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Our increasing consumption of data for Netflix, Zoom meetings, and hundreds of other network services is putting a strain on the cables through which all that data flows.
There is a maximum upper-limit capacity for a data channel. It’s called Shannon’s Limit, and it is controlled by the amount of bandwidth and noise. Laying new cable is expensive: digging holes in metropolitan areas and laying across ocean seabeds cost many hundreds of thousands of dollars.
Scientists are doing all they can to squeeze more data through existing cables within the constraints of Shannon. Last year, engineers in the UK set a new capacity record for transmitting data. The speed is close to the upper limit set by Shannon.
Dr Lidia Galdino, lecturer at the University College London, said that “while current state-of-the-art cloud data-center interconnections are capable of transporting up to 35 terabits a second, we are working with new technologies that utilize more efficiently the existing infrastructure, making better use of optical fiber bandwidth and enabling a world record transmission rate of 178 terabits a second.”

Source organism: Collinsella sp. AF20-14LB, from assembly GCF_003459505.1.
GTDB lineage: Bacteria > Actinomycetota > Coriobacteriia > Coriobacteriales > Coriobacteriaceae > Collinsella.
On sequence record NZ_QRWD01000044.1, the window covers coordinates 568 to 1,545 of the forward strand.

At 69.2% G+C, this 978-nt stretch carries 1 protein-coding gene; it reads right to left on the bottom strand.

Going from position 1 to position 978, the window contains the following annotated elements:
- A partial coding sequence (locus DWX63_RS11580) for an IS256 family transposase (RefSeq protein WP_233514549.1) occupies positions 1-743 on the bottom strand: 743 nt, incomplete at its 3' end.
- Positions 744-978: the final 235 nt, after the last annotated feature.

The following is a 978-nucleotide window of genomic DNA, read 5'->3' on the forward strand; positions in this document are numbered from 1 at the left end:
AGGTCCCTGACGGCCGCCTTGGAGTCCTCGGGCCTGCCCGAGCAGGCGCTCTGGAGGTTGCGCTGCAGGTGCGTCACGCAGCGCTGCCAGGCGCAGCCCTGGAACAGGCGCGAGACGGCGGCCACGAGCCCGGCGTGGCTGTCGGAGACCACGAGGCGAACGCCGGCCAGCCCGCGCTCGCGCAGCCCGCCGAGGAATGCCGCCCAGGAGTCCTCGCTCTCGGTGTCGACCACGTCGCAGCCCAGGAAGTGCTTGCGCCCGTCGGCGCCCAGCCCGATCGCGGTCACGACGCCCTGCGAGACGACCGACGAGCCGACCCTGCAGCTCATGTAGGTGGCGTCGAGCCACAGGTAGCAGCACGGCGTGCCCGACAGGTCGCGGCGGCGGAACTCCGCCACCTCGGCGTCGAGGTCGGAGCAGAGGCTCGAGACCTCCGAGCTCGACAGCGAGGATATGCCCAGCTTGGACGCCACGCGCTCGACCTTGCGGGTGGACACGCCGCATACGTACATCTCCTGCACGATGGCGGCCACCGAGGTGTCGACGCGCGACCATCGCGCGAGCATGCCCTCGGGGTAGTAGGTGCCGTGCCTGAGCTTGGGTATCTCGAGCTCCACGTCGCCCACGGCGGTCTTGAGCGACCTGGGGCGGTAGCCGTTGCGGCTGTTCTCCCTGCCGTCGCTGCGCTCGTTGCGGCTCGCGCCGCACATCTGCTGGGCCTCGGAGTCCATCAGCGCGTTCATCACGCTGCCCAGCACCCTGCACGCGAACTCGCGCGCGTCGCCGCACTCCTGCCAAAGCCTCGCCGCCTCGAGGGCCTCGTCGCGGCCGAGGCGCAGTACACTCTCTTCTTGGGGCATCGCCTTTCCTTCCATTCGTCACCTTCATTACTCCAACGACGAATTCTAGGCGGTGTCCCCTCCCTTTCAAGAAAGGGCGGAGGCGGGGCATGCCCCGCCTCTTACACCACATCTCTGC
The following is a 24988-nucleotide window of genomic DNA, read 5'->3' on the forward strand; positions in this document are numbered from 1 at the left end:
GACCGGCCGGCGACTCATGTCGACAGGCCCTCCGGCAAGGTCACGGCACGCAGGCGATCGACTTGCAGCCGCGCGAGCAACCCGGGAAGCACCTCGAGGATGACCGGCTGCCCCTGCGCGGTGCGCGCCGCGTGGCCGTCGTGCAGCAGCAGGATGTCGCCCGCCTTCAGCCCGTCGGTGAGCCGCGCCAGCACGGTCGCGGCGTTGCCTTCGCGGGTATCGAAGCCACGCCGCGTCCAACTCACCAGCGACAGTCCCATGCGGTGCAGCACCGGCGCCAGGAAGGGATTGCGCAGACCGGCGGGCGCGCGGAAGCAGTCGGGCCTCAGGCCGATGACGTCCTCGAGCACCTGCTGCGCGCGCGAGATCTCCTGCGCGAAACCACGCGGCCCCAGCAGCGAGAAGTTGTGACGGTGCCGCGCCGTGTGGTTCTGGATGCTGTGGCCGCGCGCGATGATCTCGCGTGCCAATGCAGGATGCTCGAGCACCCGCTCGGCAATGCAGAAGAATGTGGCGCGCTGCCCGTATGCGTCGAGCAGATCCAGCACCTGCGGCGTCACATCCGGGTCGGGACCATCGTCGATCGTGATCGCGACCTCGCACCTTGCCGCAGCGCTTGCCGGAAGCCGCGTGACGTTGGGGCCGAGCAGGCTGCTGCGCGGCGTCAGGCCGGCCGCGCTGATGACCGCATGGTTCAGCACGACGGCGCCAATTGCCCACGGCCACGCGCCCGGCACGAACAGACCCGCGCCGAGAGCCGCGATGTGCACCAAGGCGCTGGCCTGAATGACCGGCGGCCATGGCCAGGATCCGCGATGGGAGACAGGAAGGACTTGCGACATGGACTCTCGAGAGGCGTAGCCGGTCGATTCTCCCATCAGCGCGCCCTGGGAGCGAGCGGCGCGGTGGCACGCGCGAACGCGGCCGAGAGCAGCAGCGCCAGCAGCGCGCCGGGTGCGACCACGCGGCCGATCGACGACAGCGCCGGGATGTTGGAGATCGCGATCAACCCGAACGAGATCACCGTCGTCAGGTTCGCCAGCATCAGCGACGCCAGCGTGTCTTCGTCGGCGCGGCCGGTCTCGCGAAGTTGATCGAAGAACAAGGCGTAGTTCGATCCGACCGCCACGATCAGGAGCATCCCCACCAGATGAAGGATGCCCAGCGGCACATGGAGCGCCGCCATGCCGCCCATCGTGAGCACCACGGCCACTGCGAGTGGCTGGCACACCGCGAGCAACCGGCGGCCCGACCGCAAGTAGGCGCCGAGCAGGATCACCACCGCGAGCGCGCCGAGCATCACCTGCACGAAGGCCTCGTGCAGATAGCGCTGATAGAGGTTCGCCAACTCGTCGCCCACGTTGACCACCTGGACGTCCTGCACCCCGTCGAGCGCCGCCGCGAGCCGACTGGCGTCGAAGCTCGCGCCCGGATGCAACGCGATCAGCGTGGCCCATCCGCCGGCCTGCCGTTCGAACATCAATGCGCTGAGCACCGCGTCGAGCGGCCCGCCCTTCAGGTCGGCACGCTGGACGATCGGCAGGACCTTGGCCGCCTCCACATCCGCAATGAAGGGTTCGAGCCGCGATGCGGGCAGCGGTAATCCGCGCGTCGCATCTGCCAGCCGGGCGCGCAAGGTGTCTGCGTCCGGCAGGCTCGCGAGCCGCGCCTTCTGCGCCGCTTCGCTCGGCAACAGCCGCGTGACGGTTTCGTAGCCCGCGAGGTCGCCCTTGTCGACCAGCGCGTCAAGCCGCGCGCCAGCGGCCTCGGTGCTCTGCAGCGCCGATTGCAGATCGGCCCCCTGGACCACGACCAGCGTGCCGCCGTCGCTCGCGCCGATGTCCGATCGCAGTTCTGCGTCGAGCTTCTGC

Rob Shore, senior vice president of marketing for Infinera, said that “there’s a limit to the amount of information versus the noise, the optical noise, that you get on a signal. Really the idea with digital signal processors is, they’ve enabled us to really come closer and closer to that limit by filtering out as much of the noise as we possibly can. And there is just a real theoretical limit there. In more advanced modulation schemes, things like that, will continue to get you closer and closer to Shannon, but you can never get past it.”